Here are some flexibility options you may consider:
- Extensions on assignments
- Options to revise and resubmit assignments
- Dropping the lowest grade in a group of assignments
- Additional review sessions for midterms and exams
- Revised schedules to revisit class material at a later date or to eschew material not directly related to your core learning goals
- Optional attendance on some days and alternative ways for students to make up the work, such as discussion posts or assignments submitted through Canvas
- Options for community building in class (e.g., opening check-ins with an option to pass or the option to work with a partner on an activity)
- Information on how to request an incomplete grade if a student doesn’t feel able to complete the coursework
- A reminder that if a student has a documented condition that is exacerbated by the stress of a student's death, they should consult with the Office of Accessible Education.
Make use of Stanford resources
Prepare to discuss and respond to students’ well-being throughout their grieving process. The Red Folder provides guidelines on how to navigate difficult conversations with students:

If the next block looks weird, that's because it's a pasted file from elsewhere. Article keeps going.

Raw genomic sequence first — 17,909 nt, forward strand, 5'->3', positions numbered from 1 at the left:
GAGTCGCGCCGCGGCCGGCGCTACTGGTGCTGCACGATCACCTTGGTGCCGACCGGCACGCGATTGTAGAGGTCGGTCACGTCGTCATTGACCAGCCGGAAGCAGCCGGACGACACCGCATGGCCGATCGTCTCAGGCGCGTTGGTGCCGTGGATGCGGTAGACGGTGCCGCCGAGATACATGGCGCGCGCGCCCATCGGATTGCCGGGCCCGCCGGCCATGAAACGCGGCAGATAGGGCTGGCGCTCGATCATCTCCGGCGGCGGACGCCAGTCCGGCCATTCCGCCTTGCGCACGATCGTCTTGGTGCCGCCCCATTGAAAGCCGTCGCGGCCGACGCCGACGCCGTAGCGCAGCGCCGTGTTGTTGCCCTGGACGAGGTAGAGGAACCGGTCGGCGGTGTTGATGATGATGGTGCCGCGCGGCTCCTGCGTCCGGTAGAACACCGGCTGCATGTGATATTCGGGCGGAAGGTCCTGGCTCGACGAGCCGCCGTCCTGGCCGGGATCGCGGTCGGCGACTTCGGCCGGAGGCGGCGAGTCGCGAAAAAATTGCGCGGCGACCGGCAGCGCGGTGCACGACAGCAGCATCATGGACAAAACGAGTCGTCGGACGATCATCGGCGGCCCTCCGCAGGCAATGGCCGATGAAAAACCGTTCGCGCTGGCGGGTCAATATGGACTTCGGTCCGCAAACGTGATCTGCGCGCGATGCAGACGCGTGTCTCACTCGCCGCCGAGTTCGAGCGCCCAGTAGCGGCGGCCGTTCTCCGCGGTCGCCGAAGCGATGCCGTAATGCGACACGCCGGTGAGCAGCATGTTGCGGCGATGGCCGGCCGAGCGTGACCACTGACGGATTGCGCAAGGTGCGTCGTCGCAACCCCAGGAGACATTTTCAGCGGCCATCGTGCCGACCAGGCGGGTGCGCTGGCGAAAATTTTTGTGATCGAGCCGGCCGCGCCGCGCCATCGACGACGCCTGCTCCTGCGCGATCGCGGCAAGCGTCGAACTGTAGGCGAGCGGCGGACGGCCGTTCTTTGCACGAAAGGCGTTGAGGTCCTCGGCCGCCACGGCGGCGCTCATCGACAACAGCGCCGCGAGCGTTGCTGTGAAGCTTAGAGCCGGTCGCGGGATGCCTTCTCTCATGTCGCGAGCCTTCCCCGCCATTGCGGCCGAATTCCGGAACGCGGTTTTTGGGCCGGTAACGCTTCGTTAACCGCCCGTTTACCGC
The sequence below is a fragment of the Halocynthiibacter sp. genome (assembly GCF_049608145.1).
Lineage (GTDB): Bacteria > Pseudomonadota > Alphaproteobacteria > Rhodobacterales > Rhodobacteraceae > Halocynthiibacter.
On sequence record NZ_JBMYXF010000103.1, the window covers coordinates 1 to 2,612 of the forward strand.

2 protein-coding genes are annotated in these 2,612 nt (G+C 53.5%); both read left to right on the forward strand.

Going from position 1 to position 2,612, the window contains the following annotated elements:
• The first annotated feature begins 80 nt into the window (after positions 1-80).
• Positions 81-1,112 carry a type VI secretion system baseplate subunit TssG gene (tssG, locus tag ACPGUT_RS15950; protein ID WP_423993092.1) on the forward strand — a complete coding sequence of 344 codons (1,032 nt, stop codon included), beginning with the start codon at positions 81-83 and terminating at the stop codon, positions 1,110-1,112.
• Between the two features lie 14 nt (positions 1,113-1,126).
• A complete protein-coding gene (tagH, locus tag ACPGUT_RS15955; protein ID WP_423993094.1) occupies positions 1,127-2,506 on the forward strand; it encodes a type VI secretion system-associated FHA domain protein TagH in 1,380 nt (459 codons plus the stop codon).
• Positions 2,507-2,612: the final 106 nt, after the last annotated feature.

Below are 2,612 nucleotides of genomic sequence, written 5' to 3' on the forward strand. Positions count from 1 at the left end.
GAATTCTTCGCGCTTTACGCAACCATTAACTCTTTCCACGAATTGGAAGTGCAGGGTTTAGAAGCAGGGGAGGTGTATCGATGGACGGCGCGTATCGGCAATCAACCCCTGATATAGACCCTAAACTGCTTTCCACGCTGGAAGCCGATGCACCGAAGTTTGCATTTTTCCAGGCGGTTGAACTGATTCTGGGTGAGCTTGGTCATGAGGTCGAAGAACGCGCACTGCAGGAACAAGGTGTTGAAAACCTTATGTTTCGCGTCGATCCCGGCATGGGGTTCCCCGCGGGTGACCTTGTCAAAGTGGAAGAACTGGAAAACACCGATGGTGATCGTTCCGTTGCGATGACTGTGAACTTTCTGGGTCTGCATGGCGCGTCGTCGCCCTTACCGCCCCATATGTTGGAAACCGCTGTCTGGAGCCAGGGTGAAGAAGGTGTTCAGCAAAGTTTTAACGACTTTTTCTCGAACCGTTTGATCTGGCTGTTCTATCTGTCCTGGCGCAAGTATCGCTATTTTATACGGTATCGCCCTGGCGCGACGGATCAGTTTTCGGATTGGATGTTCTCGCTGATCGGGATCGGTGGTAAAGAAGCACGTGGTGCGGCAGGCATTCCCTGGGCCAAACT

Familiarize yourself with the Red Folder’s recommended points of contact to request help for a student.
- VPUE Academic Advising undergraduate students
- Contact at 650.723.2426 or email firstname.lastname@example.org.
- Resident Directors for undergraduate
- Contact 650.504.8022 or email email@example.com.
- Graduate Life Office (GLO) for graduate and professional students
- Contact 650.723.7288 for the on-call dean, pager ID #25085, or email firstname.lastname@example.org.
Stanford CTL resources
- Read ACT to Sustain Learning Through Current Events
- Read Promoting Student Flourishing
- Email the Grad Teaching Advice Line
- Request a general consultation about teaching
Trade press and resources from other institutions
Boals, Adriel, and Jonathan B. Banks. "Effects of traumatic stress and perceived stress on everyday cognitive functioning." Cognition & Emotion 26.7 (2012): 1335-1343.
Coleman, Max E. “Mental Health in the College Classroom: Best Practices for Instructors.” Teaching Sociology, February 25, 2022, 0092055X221080433. https://doi.org/10.1177/0092055X221080433.
Harrison, Neil, Jacqueline Burke, and Ivan Clarke. “Risky Teaching: Developing a Trauma-Informed Pedagogy for Higher Education.” Teaching in Higher Education 0, no. 0 (June 30, 2020): 1–15. https://doi.org/10.1080/13562517.2020.1786046.
Huston, Therese A. ; DiPietro. “13 In the Eye of the Storm: Students’ Perceptions of Helpful Faculty Actions Following a Collective Tragedy.” To Improve the Academy: A Journal of Educational Development 25 (2007). http://dx.doi.org/10.3998/tia.17063888.0025.017.